I believe that, today, no one is better qualified than you to make clear -- in so few words -- what has especially characterized my style. In my most recent book, in which I deal with examples from different, generally hostile observers of my complete works, I have exactly described you as a writer: whereas, for all the others, I have distributed diverse epithets, which each one quite precisely merits: mediatic, expert, journalist, disinformer, functionary . . . .
If you read Italian, I recommend to you the book that was devoted to me -- somberly entitled Debord, without any first name -- by a very cultivated German man, Anselm Jappe, who seems to have found the occasion to exercise his talents in Italy. It was published by Tracce in Pescara, and very-well informed. I think that Jappe has been a little too systematically full of praise, and nevertheless gives me the impression of being the observer who has best understood me to date: unfortunately he has abstained from providing a part of his conclusions, but they are easy to reconstitute.
I have not read your A.M.D.G., but I have read several reviews of it that have made me think that you have nearly succeeded at giving France another Gone with the Wind. It also has the supplementary merit of narrating the failure of a colonial war that should never have existed. I believe that you wanted to sign the mystification with the very heaviness of the anachronisms and to play upon the scrupulous authors (so skillfully documented) by omitting the archives of the sole Minister of the Navy from your sources. It would obviously be there that the documents are kept, if the expedition took place.
Of course I will communicate to you all of the possible insights that might help your "Balzacian" project.
I must bring up another one of your texts, about which -- all things considered -- I have been led to keep silent. When I read your book on the Subra affair (and realizing too late that you had asked me if I had some ideas on the subject, which I did not), I was filled with wonder by the terrible socio-historical implications of the story, seen in its details, and I was simultaneously sure that you had entirely failed stylistically. The subject in itself was much larger than that of Truman Capote. You have almost mocked your criminals by sometimes letting the tone of the book float, and in so far as these people clearly disgust you. The grand style should have been exactly here, I think. It was a criminal trial and quite precisely of its times, alas. The crime being so scandalously stupid and bestial, you had to write a book that was also scandalous and that shocked people but in the opposite direction. Today, one must think that the true victims of the affair were the guilty ones. Thus, one must defend the guilty as brilliantly as a real lawyer would, if such a creature was still permitted to exist. But it is still permitted to several artists to make it known that they still exist (for the moment and at their own risk and peril). Thus, I suppose that it would have been necessary to cling to the article in the Penal Code that prescribes "there is neither crime nor offense" when the subjects are pushed to their actions by an irresistible force and had no awareness of the consequences of their actions. The spectacle, as you can guess, was their irresistible force, and the anti-real cretinism that the spectacle produces among its dupes was proved in all its savagery. I think that no one doubted the sincerity of the somber heroine when she wondered if she might leave prison after [only] three weeks. This quite proved her sinister innocence. I know that I say all of this too late, since the defect was already without remedy when I read your book. But at least you have the assurance that I have not been indifferent to your work.Quite sincerely,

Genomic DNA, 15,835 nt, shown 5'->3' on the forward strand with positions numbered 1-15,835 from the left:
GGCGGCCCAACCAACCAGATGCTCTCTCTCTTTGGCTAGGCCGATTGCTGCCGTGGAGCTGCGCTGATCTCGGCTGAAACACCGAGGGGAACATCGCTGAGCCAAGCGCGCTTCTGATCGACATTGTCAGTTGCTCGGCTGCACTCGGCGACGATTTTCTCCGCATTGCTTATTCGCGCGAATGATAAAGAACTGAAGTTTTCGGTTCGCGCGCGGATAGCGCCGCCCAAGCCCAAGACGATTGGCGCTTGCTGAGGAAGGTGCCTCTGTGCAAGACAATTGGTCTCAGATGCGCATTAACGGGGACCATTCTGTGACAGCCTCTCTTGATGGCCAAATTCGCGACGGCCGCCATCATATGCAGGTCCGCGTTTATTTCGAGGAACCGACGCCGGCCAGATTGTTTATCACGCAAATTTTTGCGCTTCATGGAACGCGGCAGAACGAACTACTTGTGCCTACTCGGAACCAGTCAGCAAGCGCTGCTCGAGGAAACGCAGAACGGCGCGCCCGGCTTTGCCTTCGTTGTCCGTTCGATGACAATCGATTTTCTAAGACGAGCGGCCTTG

Morgan Sportes, "Guy d'abord," Les Lettres francaises, October 1992.
 "Cette mauvaise reputation," Editions Gallimard, pp. 87-88.
 Translator's note: there is no adequate translation of mediatique, which not only refers to people who work for and/or appear in the media, but the spectacle, as well.
 "Ad Majorem Dei gloriam" ("For the greater glory of God"): slogan of the Jesuits.
 "The expedition to Siam, organized by Louis XIV, did indeed take place and the references to archives were authentic." (Letter from Moragn Sportes to Alice Debord, 19 February 2007.)
 The project of writing a "Balzacian fiction" about the last 20 years of the century, in which it "would be a question of the 'political milieu,' the 'art market,' etc."
 L'Appat, published in 1990. [Translator: both a book and a movie, L'Appat ("Fresh Bait") tells the "true story" of Valerie Subra, who lured rich old men into traps in which they were robbed and murdered.]
 In Cold Blood.
 During the winter holiday. Valerie Subra, condemned to an irreducible 16-year-long prison term, was freed on 23 May 2007.
(Published in Guy Debord Correspondance, Vol 7: Janvier 1988-Novembre 1994 by Librairie Artheme Fayard, 2008. Translated from the French by NOT BORED! June 2009. Footnotes by the publisher, except where noted.)